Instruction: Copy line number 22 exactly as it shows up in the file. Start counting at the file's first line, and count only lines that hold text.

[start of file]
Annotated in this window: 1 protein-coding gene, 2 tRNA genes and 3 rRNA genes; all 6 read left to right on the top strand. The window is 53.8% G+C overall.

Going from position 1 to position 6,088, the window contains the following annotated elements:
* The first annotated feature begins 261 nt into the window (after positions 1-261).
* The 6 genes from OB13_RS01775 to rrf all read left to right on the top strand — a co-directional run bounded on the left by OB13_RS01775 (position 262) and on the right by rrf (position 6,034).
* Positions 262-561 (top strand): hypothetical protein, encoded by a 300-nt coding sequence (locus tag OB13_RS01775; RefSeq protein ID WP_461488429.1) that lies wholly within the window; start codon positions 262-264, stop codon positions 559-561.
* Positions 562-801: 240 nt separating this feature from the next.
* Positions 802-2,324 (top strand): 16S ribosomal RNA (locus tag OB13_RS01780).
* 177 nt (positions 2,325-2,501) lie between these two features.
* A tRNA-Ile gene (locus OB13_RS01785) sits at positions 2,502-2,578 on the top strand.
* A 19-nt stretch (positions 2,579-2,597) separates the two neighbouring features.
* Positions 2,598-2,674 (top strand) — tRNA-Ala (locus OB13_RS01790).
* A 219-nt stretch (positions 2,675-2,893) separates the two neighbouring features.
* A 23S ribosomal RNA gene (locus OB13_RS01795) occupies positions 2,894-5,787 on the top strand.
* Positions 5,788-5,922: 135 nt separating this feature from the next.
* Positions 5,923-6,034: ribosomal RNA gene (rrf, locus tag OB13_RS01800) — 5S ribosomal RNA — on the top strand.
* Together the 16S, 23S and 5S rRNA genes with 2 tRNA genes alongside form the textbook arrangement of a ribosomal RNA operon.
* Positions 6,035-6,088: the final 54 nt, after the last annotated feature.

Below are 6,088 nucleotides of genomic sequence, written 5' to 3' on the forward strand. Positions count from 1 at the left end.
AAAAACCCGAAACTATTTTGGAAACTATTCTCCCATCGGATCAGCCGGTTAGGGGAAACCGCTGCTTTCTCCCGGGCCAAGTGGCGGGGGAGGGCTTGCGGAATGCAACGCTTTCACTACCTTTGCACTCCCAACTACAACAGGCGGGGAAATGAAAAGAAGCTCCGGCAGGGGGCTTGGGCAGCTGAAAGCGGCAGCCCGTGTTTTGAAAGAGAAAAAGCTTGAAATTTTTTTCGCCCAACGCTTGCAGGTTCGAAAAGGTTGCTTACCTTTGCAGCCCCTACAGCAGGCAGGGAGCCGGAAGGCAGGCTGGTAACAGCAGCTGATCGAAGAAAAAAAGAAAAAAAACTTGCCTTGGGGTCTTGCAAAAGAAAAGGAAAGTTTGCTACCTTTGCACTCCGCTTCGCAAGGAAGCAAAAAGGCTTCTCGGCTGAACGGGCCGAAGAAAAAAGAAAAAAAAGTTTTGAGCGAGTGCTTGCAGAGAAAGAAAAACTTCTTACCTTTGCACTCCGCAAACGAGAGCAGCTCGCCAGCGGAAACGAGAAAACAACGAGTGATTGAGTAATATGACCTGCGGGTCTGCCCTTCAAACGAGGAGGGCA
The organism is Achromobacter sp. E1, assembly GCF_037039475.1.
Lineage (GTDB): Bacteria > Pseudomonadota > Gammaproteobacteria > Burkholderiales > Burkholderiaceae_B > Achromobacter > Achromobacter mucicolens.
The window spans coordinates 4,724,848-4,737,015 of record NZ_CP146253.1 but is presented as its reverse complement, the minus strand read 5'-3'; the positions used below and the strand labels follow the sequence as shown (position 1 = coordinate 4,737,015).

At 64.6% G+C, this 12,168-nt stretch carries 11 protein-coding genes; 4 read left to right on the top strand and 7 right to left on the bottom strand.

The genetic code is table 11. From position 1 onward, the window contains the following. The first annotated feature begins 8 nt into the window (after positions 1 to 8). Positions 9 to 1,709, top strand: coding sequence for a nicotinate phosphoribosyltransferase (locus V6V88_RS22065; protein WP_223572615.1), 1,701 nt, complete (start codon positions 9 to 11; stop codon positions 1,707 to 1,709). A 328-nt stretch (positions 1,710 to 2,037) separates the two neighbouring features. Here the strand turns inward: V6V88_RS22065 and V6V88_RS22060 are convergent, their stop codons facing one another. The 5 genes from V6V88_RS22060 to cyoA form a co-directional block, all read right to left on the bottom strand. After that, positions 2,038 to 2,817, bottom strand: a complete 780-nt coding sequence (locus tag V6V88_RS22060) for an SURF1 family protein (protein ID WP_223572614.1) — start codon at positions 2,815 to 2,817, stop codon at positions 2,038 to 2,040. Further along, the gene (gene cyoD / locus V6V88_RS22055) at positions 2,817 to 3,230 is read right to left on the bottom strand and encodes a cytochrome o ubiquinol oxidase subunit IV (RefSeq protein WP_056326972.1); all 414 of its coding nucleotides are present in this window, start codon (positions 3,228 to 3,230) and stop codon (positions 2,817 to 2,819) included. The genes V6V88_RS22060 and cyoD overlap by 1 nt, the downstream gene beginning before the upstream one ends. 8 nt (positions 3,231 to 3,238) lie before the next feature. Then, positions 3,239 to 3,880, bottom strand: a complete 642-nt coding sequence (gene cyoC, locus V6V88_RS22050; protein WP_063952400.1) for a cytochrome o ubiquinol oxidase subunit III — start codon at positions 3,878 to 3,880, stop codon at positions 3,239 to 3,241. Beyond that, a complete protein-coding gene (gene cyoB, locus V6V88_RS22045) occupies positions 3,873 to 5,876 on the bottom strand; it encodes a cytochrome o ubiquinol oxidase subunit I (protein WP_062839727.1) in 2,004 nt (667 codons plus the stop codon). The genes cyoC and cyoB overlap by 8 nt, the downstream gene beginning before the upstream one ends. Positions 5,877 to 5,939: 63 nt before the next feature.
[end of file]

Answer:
The window spans coordinates 4,724,848-4,737,015 of record NZ_CP146253.1 but is presented as its reverse complement, the minus strand read 5'-3'; the positions used below and the strand labels follow the sequence as shown (position 1 = coordinate 4,737,015).